Learning to resolve conflict can make relationship stronger
A: My husband and I are pretty good about making up after a fight and getting back on an even keel, but I'm wondering how to avoid or prevent conflict in a relationship. Is it possible?
I'd like to live in a calmer house where we don't set each other off so often.
Q: How do you prevent conflict or avoid a fight in your relationship?
The answer is not don't have one, because we are human and connection and friction are part of human nature.
All relationships have some conflict, and in fact, learning conflict resolution skills strengthens your relationship. Learning through practice to deal with smaller issues of disagreement helps you to cope as a couple when the bigger issues crop up and are more serious.
But many couples have too much friction.
They bicker, nag and constantly argue or disagree so there is more driving them to divide than there is keeping the harmony and happiness between them.
If you feel your relationship has too much little - or big - conflict and would benefit from less bickering, then there are some key steps to take to bring peace in your life, home and love.
1. Not everything you think needs to be said out loud. Remember the ratio 5 to 1. For every one negative thing you say, five positive ones need to be said to balance it to ensure your partner feels loved, appreciated and valued. Nurture your relationship by saying more positive things than negative ones. Define your partner by what they do right and well, rather than by what they don't do or do less than perfectly.
2. When you first go to react to something negative or something you disagree with - that moment before an argument is about to begin, pause. Ask yourself how important this particular issue is to fight about and if this is the right moment in which to have the argument. Granted, it is difficult to pause your reaction when you've been emotionally triggered. So practise this in calmer moments by pausing before you speak during a non-contentious conversation. It may feel stilted at first, but you are training your brain to take a nano-second to allow you to collect your thoughts before reacting. This is good practice that will make it easier to do when you're more emotional and ready to jump to a criticism, defence or response in conflict.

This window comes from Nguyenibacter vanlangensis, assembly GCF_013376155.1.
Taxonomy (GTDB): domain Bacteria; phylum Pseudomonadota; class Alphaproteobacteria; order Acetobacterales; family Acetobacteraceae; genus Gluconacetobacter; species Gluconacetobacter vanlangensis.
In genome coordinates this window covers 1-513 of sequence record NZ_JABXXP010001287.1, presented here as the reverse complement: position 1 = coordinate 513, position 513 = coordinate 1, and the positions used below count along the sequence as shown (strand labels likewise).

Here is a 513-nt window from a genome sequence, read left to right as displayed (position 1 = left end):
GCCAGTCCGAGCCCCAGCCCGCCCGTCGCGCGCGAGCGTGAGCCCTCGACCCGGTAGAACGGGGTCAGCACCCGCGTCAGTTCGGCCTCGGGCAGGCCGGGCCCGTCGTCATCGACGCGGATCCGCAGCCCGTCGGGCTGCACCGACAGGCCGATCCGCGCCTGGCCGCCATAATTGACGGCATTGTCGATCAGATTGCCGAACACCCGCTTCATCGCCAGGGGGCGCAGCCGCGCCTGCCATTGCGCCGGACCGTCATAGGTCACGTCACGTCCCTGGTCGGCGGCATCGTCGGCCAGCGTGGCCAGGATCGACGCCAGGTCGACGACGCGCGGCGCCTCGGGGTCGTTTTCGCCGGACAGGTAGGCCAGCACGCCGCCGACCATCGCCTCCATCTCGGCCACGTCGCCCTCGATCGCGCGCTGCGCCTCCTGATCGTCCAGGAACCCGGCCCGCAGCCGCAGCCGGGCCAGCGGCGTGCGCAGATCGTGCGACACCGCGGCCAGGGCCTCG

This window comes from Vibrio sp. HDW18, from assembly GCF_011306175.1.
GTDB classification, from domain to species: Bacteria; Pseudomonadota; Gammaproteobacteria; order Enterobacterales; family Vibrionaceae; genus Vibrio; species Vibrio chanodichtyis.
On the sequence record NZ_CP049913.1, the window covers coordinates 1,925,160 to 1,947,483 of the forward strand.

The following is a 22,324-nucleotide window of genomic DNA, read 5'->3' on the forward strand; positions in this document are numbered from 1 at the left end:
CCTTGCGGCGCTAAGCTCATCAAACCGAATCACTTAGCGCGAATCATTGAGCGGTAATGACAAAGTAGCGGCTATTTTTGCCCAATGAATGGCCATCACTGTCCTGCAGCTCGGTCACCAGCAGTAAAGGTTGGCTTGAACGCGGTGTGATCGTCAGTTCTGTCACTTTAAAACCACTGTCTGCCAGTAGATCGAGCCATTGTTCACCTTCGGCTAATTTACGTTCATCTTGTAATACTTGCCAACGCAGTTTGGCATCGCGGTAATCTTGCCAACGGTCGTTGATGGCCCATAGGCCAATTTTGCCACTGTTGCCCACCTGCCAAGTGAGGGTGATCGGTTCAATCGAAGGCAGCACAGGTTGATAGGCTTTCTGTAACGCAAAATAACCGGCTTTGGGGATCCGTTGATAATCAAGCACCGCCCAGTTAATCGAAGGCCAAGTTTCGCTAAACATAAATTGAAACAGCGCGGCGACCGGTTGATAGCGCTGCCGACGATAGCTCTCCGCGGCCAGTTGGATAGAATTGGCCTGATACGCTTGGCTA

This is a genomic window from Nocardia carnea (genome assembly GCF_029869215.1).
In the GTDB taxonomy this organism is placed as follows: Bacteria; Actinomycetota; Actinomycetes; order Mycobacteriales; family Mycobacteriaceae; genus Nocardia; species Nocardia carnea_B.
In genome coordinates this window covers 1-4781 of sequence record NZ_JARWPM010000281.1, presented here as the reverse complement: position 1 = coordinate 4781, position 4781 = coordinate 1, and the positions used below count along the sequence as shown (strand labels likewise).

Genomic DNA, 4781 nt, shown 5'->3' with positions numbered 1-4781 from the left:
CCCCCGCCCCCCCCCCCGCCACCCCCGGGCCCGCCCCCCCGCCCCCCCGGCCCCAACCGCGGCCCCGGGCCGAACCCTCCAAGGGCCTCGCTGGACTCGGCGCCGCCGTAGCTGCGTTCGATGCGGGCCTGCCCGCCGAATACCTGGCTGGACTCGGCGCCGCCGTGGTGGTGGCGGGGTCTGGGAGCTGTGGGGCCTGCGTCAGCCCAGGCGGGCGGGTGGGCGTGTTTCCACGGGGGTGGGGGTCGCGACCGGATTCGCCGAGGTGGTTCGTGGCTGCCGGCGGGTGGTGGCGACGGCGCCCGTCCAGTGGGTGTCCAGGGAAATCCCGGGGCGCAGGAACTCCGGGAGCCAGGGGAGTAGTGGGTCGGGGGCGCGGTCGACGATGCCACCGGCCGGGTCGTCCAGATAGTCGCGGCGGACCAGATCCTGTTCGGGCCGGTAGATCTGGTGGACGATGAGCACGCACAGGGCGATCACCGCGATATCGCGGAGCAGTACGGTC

3. Realise your triggers and understand your partner's triggers to conflict. Try to either avoid them or tread lightly around them knowing when someone is triggered they are likely not going to be rational, calm or balanced. By understanding your partner's hot buttons, you can communicate in a more effective way, rather than a damaging one.
4. Be aware that some fights are not about the subject matter. Maybe it's something that runs deeper, or maybe they, or you, are just having a bad day. Try to ask yourself why you're having a fight, early into it, and attempt to redirect it. As soon as you hear your or your partner's voice escalate, or the argument has hit the five minute mark, stop and take a break. Go calm down.
5. Talk with your partner about the argument afterwards and discuss how to avoid having the same argument over and over as many couples do. Make agreements how to stop the next time you start in on the same issue. Do you regularly fight about kids? Money? Shared domestic duties? Extended family issues? Personality traits or annoyances? At a calm time, negotiate your strategy as a couple to deal with the particular issue and rather than engage in the fight the next time it comes up, stop, remind yourself and your partner that you made agreements about this issue and step away from each other and go look at where you wrote them down.
6. Spend plenty of happy time together. It's harder to fight with someone you adore and have lots of happy time with. Infuse your relationship with daily gratitude and laughter to stave off daily belittling, bickering and berating. Happiness itself is a tonic against constant conflict.